4. Jeremy Abrams
    Jeremy Abrams says:

    McConnell will have to junk the filibuster to gain border security.

    And President Trump should personally, and in person, assure Dreamers that he will take their forwarding address, email, and phone numbers, and will invite them right back in as soon as the democrats agree to make a deal.

  5. TheShaz
    TheShaz says:

    Democrats wanted Instant Voters, they could care less about DACA and the Dreamers. But when Trump offered amnesty with a path to citizenship that took years. That eliminated their usefulness to the Democrats.

    Trump continues to play 4D chess with the Democrats.

    Imagine the scenario laid out in this article with any of the other candidates Trump beat and imagine the outcome.

    1. The Wall
    2. E-Verify and stiff penalties for violations
    3. Amnesty to some, with path (5 to 10 years) to citizenship. But you can’t be on welfare and you have to stay out of trouble.

  6. Valentina Morozova
    Valentina Morozova says:

    I used to rule the worldSeas would rise when I gave the wordNow in the morning I sleep aloneSweep the streets I used to ownI used to roll the diceFeel the fear in my enemy’s eyesListened as the crowd would singNow the old king is dead long live the kingOne minute I held the keyNext the walls were closed on meAnd I discovered that my castles standUpon pillars of salt and pillars of sand

  7. Brad Scofield
    Brad Scofield says:

    Man, our POTUS keeps his word !!
    Little by little he IS draining the swamp.
    It’s a beautiful process to behold.

    • Sir_Tanly
      Sir_Tanly says:

      I don’t think we quite realize how much is being drained because we never knew how large the swamp was. Unless we get Trump some more help in 2018, it will continue to be like one man and a shovel trying to drain the Okefenokee swamp.

      • Gene smiley
        Gene smiley says:

        Exactly right! The 2018 election is just as, if not more important than electing Trump. If Dems gain control, FISA Gate will be buried, President Trumps agenda will be stalled. We have to get him some help.

  8. Sir_Tanly
    Sir_Tanly says:

    God
    Family
    Self
    Other Citizens
    Legally arrived non-citizens

    Those are my priorities. It is a 5 part list and I cannot add illegally arrived non-citizens to it without knocking something else off.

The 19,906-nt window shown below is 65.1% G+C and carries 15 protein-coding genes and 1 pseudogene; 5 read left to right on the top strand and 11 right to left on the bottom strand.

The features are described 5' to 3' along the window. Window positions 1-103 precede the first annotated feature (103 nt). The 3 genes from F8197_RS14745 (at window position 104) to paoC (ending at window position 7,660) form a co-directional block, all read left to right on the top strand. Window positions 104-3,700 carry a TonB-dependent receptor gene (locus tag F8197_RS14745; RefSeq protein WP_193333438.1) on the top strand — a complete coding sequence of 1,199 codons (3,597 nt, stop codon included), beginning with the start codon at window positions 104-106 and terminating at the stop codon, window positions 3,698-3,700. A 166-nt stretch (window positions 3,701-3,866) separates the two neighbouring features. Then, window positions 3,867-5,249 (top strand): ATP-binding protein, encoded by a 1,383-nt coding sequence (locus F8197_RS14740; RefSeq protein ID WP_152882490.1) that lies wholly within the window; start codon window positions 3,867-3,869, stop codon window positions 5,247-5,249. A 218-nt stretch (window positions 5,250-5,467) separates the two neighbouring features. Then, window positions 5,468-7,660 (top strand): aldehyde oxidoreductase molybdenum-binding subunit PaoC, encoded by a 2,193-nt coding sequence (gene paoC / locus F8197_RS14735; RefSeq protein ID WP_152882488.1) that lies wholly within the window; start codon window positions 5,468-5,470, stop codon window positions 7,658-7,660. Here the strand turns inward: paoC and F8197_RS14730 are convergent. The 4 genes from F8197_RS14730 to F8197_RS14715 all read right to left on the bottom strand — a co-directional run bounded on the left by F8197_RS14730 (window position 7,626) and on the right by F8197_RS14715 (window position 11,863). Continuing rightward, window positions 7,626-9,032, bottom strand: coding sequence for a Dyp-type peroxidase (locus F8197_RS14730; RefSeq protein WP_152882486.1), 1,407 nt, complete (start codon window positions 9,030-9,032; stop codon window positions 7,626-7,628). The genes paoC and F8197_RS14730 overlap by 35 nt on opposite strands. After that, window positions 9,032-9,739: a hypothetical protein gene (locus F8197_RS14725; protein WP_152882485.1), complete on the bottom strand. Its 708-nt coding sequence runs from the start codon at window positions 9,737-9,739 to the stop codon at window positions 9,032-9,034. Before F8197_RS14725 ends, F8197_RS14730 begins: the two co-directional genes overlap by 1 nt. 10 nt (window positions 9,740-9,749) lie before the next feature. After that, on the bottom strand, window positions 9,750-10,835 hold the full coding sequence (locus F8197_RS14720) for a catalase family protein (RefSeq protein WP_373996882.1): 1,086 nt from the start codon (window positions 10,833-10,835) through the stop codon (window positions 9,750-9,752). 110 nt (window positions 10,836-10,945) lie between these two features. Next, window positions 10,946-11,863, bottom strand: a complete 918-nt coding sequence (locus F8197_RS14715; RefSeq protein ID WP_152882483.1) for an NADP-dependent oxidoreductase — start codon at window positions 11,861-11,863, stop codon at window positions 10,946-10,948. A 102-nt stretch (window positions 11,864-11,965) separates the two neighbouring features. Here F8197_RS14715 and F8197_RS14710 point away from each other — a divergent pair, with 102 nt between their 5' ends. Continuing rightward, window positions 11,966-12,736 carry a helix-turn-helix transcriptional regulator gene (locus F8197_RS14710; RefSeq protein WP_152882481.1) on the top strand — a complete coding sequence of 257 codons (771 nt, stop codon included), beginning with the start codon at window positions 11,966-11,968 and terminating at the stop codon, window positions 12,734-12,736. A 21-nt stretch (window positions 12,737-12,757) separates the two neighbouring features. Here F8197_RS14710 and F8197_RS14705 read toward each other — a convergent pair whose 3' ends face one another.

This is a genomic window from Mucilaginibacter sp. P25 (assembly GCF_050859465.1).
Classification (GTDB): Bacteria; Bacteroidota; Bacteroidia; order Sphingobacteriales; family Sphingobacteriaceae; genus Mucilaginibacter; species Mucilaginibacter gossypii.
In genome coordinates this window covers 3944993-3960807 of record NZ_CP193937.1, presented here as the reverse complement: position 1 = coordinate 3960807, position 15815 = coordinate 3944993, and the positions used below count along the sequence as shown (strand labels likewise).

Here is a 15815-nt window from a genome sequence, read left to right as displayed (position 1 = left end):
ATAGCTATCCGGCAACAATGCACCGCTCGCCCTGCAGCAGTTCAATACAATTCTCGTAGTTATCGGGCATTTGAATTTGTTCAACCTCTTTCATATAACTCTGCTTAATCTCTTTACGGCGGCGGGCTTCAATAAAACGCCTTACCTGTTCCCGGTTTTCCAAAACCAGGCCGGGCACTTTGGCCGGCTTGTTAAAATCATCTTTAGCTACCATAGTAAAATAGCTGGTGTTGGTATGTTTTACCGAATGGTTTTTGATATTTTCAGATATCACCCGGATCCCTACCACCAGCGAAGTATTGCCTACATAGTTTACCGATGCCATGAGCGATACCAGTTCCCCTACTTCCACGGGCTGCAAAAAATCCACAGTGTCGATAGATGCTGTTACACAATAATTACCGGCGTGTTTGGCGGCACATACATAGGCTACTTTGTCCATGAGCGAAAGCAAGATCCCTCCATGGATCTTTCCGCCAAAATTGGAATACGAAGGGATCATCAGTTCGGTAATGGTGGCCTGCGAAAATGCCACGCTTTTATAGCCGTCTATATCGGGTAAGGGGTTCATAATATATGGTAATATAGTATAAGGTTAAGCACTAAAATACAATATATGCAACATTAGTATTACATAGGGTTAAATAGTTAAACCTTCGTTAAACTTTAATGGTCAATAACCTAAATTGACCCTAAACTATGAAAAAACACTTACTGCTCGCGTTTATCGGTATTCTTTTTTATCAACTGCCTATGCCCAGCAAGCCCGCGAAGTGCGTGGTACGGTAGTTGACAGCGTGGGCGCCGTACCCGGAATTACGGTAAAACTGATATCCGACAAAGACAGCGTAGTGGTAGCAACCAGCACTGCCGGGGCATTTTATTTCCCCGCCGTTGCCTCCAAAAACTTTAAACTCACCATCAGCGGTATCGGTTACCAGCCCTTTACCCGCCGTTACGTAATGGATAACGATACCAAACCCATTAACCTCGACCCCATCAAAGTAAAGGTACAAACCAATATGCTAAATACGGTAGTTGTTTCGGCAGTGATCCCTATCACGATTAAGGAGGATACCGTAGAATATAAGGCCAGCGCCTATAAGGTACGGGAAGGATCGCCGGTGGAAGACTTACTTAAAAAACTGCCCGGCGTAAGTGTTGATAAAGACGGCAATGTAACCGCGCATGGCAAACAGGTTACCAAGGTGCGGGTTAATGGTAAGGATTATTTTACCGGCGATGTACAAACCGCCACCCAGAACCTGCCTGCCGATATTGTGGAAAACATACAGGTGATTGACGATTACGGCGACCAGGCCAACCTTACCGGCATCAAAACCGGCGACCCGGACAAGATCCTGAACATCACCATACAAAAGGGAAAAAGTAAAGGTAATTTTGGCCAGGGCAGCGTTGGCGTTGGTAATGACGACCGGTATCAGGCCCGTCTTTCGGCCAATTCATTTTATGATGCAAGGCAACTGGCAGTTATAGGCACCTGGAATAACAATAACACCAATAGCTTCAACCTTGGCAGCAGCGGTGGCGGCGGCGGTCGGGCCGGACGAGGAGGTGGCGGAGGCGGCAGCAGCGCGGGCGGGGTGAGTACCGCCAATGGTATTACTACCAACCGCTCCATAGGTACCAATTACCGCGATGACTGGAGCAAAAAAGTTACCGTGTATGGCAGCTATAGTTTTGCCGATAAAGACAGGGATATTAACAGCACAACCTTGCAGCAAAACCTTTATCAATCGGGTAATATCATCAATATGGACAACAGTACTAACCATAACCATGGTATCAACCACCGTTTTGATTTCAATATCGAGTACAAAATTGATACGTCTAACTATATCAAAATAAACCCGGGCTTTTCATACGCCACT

9. Jester40
    Jester40 says:

    It isn’t hard to figure out. The whole “Russian collusion” thing is imploding. With a little luck, no one from DOJ or FBI will be pleading the fifth in Senate hearings on tv. Dems are looking to keep the bad publicity reduced. It is going to take a lot of good will to cover the fact Obama colluded with the Clinton campaign to spy on Trump.

    • JustData
      JustData says:

      The IG report is going to result in a grand jury and indictments.
      It’s all going to come out because FISCourts require testimony under oath and lots of supporting documentation. Also someone altered FBI 302s (witness interview forms) or pressured others to do so, and that’s a crime. Screwing around with federal law enforcement power isn’t like fixing parking tickets in Mayberry.
      It’s very likely that people will go to prison, or roll on those above them if they can.
      .
      I keep running out of popcorn ????.

  10. cfmmax
    cfmmax says:

    I have to confess here that I’m not a Trump fan, quit voting Republican many years ago (can’t stomach any of them), quit voting Democrat after BO’s first term (can’t stomach most Democrats, could never have voted for Hillary, should never have voted for her old man). But cutting (way) back on immigration is one place I do support DJT. However, you folks supporting Republicans should keep in mind that, despite their words, they’re largely consumed by the cheap labor lobby and have for years been happy to let illegals come here to work and draw government assistance once a kid was born.

    • 1952rmdg
      1952rmdg says:

      Have you read about Sens. Perdue and Cotton’s “RAISE Act” that will reduce legal immigration – it is modeled on the proposal that Barbara Jordan’s committee presented back when Clinton was POTUS – it’s aim is to reduce immigration to reduce employment competition and to raise employment opportunities for Americans and their wages.